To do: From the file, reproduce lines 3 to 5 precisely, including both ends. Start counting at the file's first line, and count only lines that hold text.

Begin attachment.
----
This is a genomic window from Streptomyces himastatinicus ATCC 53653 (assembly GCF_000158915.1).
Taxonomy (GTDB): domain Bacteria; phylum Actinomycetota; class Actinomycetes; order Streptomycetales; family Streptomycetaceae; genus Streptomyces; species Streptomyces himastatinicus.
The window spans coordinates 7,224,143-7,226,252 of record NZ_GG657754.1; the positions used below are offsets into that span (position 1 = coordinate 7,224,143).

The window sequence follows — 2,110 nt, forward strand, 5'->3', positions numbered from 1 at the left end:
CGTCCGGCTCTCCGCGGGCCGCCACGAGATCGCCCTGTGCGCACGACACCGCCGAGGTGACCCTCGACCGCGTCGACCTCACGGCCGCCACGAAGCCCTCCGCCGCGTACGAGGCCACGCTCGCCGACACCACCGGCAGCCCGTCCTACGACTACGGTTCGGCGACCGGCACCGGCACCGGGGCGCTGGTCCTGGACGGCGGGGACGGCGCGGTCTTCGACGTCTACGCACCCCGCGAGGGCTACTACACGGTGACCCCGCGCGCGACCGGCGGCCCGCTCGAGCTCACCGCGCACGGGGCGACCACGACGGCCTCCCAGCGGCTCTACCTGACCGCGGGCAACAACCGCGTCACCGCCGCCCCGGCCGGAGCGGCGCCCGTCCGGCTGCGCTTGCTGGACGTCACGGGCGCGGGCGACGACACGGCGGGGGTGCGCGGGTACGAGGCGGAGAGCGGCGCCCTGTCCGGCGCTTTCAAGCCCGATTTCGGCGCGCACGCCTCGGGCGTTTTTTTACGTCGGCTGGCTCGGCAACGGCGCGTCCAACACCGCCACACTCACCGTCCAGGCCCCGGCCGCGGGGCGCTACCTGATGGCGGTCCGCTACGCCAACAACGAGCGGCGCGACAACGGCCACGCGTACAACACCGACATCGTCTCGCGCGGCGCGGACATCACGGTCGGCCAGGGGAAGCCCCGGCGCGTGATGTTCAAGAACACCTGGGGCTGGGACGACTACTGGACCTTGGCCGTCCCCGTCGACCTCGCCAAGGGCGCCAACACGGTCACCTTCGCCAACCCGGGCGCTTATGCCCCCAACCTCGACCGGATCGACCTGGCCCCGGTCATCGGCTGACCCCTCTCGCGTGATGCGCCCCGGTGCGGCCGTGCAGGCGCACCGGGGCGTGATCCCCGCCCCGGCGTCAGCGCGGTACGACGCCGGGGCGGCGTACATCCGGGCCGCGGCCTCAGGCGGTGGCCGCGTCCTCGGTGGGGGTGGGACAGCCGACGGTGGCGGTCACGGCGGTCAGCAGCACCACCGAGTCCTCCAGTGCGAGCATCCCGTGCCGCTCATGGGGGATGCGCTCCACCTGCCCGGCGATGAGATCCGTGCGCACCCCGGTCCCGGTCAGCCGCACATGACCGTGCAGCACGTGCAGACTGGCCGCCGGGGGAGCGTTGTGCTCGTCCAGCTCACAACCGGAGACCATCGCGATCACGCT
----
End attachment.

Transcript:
The window spans coordinates 7,224,143-7,226,252 of record NZ_GG657754.1; the positions used below are offsets into that span (position 1 = coordinate 7,224,143).

The window sequence follows — 2,110 nt, forward strand, 5'->3', positions numbered from 1 at the left end:
CGTCCGGCTCTCCGCGGGCCGCCACGAGATCGCCCTGTGCGCACGACACCGCCGAGGTGACCCTCGACCGCGTCGACCTCACGGCCGCCACGAAGCCCTCCGCCGCGTACGAGGCCACGCTCGCCGACACCACCGGCAGCCCGTCCTACGACTACGGTTCGGCGACCGGCACCGGCACCGGGGCGCTGGTCCTGGACGGCGGGGACGGCGCGGTCTTCGACGTCTACGCACCCCGCGAGGGCTACTACACGGTGACCCCGCGCGCGACCGGCGGCCCGCTCGAGCTCACCGCGCACGGGGCGACCACGACGGCCTCCCAGCGGCTCTACCTGACCGCGGGCAACAACCGCGTCACCGCCGCCCCGGCCGGAGCGGCGCCCGTCCGGCTGCGCTTGCTGGACGTCACGGGCGCGGGCGACGACACGGCGGGGGTGCGCGGGTACGAGGCGGAGAGCGGCGCCCTGTCCGGCGCTTTCAAGCCCGATTTCGGCGCGCACGCCTCGGGCGTTTTTTTACGTCGGCTGGCTCGGCAACGGCGCGTCCAACACCGCCACACTCACCGTCCAGGCCCCGGCCGCGGGGCGCTACCTGATGGCGGTCCGCTACGCCAACAACGAGCGGCGCGACAACGGCCACGCGTACAACACCGACATCGTCTCGCGCGGCGCGGACATCACGGTCGGCCAGGGGAAGCCCCGGCGCGTGATGTTCAAGAACACCTGGGGCTGGGACGACTACTGGACCTTGGCCGTCCCCGTCGACCTCGCCAAGGGCGCCAACACGGTCACCTTCGCCAACCCGGGCGCTTATGCCCCCAACCTCGACCGGATCGACCTGGCCCCGGTCATCGGCTGACCCCTCTCGCGTGATGCGCCCCGGTGCGGCCGTGCAGGCGCACCGGGGCGTGATCCCCGCCCCGGCGTCAGCGCGGTACGACGCCGGGGCGGCGTACATCCGGGCCGCGGCCTCAGGCGGTGGCCGCGTCCTCGGTGGGGGTGGGACAGCCGACGGTGGCGGTCACGGCGGTCAGCAGCACCACCGAGTCCTCCAGTGCGAGCATCCCGTGCCGCTCATGGGGGATGCGCTCCACCTGCCCGGCGATGAGATCCGTGCGCACCCCGGTCCCGGTCAGCCGCACATGACCGTGCAGCACGTGCAGACTGGCCGCCGGGGGAGCGTTGTGCTCGTCCAGCTCACAACCGGAGACCATCGCGATCACGCT